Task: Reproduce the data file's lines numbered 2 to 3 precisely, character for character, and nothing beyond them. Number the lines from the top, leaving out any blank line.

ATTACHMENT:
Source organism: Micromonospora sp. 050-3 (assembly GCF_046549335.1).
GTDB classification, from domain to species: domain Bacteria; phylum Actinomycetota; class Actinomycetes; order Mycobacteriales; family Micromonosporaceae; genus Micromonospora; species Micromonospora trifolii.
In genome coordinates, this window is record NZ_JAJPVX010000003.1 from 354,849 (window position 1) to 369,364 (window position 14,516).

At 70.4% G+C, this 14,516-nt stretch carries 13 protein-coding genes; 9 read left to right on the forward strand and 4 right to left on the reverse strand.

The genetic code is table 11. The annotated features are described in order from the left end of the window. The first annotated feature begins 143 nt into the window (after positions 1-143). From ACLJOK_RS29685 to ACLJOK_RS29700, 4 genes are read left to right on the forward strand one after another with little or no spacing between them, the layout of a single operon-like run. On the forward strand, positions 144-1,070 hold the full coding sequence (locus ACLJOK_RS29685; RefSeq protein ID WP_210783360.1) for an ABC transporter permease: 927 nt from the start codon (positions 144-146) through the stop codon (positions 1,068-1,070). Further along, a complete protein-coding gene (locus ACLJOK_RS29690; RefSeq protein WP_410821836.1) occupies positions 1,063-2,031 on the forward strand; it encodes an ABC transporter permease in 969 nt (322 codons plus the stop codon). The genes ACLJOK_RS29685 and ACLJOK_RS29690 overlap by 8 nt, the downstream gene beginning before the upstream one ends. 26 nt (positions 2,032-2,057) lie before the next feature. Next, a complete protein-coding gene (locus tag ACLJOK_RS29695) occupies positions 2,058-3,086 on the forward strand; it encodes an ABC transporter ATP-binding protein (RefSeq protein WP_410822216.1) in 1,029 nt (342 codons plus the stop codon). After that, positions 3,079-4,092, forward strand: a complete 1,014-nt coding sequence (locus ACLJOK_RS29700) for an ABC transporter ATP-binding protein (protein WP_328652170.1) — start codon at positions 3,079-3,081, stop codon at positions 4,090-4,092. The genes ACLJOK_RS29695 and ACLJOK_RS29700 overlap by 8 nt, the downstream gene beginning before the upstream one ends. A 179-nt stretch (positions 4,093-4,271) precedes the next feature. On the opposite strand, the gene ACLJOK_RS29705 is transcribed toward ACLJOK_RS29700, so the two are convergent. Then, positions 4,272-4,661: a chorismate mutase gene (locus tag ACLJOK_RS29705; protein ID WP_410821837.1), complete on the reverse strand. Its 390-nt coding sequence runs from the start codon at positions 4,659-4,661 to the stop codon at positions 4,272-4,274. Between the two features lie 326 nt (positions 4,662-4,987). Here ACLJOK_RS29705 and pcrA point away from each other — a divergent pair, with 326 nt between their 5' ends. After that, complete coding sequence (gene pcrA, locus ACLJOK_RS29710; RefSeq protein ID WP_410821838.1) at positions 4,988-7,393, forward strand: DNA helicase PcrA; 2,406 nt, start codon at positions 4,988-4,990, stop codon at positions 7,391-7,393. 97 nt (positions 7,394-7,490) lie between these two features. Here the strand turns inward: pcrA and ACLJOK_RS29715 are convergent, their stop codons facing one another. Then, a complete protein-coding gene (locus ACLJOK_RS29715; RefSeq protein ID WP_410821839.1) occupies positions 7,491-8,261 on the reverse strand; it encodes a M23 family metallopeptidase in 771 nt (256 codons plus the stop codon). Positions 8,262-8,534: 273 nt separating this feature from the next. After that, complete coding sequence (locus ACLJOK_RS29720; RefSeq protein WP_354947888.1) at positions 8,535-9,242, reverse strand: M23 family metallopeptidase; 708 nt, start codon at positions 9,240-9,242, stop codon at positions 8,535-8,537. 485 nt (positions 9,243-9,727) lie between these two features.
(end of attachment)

GTDB classification, from domain to species: domain Bacteria; phylum Actinomycetota; class Actinomycetes; order Mycobacteriales; family Micromonosporaceae; genus Micromonospora; species Micromonospora trifolii.
In genome coordinates, this window is record NZ_JAJPVX010000003.1 from 354,849 (window position 1) to 369,364 (window position 14,516).